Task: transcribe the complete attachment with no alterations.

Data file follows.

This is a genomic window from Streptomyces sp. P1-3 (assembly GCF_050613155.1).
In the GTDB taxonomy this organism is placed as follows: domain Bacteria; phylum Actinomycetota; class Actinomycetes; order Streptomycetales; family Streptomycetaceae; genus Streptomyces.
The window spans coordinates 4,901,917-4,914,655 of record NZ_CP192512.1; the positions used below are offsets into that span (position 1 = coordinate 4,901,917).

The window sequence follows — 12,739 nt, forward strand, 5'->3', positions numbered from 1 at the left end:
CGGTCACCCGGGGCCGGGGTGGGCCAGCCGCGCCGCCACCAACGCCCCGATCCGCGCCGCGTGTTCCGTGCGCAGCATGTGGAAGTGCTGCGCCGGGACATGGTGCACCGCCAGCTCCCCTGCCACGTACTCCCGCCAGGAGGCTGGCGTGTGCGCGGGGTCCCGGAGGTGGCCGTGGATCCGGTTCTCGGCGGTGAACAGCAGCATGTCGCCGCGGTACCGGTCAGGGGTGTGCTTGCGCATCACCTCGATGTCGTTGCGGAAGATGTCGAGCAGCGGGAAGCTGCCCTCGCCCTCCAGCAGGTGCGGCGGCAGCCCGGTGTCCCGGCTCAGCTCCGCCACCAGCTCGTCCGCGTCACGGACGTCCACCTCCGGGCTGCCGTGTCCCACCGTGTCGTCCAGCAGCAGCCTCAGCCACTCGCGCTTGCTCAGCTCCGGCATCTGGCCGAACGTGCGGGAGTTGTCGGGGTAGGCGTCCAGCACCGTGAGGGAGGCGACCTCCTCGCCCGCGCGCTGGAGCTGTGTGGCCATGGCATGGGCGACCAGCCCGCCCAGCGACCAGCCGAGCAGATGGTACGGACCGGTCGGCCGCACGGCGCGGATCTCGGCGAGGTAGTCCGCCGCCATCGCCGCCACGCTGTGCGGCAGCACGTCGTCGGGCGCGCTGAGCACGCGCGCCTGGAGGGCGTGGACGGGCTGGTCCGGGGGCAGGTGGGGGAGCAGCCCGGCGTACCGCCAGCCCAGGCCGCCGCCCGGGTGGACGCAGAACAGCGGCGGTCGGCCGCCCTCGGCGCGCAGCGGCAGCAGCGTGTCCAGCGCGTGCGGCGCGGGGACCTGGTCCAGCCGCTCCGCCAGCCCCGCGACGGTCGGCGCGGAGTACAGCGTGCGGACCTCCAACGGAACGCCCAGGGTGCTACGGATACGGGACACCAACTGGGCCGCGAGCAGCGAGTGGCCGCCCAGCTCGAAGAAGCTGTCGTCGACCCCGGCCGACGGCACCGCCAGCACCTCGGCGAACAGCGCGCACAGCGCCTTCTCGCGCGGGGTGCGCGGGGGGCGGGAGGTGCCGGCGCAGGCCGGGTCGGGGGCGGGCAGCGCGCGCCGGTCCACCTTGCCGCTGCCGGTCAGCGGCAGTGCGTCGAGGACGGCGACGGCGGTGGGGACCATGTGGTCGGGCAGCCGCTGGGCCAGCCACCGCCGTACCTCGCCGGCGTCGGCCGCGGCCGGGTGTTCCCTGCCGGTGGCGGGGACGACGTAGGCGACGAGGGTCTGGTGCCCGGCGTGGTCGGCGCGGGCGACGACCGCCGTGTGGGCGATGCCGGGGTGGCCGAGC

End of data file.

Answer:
This is a genomic window from Streptomyces sp. P1-3 (assembly GCF_050613155.1).
In the GTDB taxonomy this organism is placed as follows: domain Bacteria; phylum Actinomycetota; class Actinomycetes; order Streptomycetales; family Streptomycetaceae; genus Streptomyces.
The window spans coordinates 4,901,917-4,914,655 of record NZ_CP192512.1; the positions used below are offsets into that span (position 1 = coordinate 4,901,917).

The window sequence follows — 12,739 nt, forward strand, 5'->3', positions numbered from 1 at the left end:
CGGTCACCCGGGGCCGGGGTGGGCCAGCCGCGCCGCCACCAACGCCCCGATCCGCGCCGCGTGTTCCGTGCGCAGCATGTGGAAGTGCTGCGCCGGGACATGGTGCACCGCCAGCTCCCCTGCCACGTACTCCCGCCAGGAGGCTGGCGTGTGCGCGGGGTCCCGGAGGTGGCCGTGGATCCGGTTCTCGGCGGTGAACAGCAGCATGTCGCCGCGGTACCGGTCAGGGGTGTGCTTGCGCATCACCTCGATGTCGTTGCGGAAGATGTCGAGCAGCGGGAAGCTGCCCTCGCCCTCCAGCAGGTGCGGCGGCAGCCCGGTGTCCCGGCTCAGCTCCGCCACCAGCTCGTCCGCGTCACGGACGTCCACCTCCGGGCTGCCGTGTCCCACCGTGTCGTCCAGCAGCAGCCTCAGCCACTCGCGCTTGCTCAGCTCCGGCATCTGGCCGAACGTGCGGGAGTTGTCGGGGTAGGCGTCCAGCACCGTGAGGGAGGCGACCTCCTCGCCCGCGCGCTGGAGCTGTGTGGCCATGGCATGGGCGACCAGCCCGCCCAGCGACCAGCCGAGCAGATGGTACGGACCGGTCGGCCGCACGGCGCGGATCTCGGCGAGGTAGTCCGCCGCCATCGCCGCCACGCTGTGCGGCAGCACGTCGTCGGGCGCGCTGAGCACGCGCGCCTGGAGGGCGTGGACGGGCTGGTCCGGGGGCAGGTGGGGGAGCAGCCCGGCGTACCGCCAGCCCAGGCCGCCGCCCGGGTGGACGCAGAACAGCGGCGGTCGGCCGCCCTCGGCGCGCAGCGGCAGCAGCGTGTCCAGCGCGTGCGGCGCGGGGACCTGGTCCAGCCGCTCCGCCAGCCCCGCGACGGTCGGCGCGGAGTACAGCGTGCGGACCTCCAACGGAACGCCCAGGGTGCTACGGATACGGGACACCAACTGGGCCGCGAGCAGCGAGTGGCCGCCCAGCTCGAAGAAGCTGTCGTCGACCCCGGCCGACGGCACCGCCAGCACCTCGGCGAACAGCGCGCACAGCGCCTTCTCGCGCGGGGTGCGCGGGGGGCGGGAGGTGCCGGCGCAGGCCGGGTCGGGGGCGGGCAGCGCGCGCCGGTCCACCTTGCCGCTGCCGGTCAGCGGCAGTGCGTCGAGGACGGCGACGGCGGTGGGGACCATGTGGTCGGGCAGCCGCTGGGCCAGCCACCGCCGTACCTCGCCGGCGTCGGCCGCGGCCGGGTGTTCCCTGCCGGTGGCGGGGACGACGTAGGCGACGAGGGTCTGGTGCCCGGCGTGGTCGGCGCGGGCGACGACCGCCGTGTGGGCGATGCCGGGGTGGCCGAGC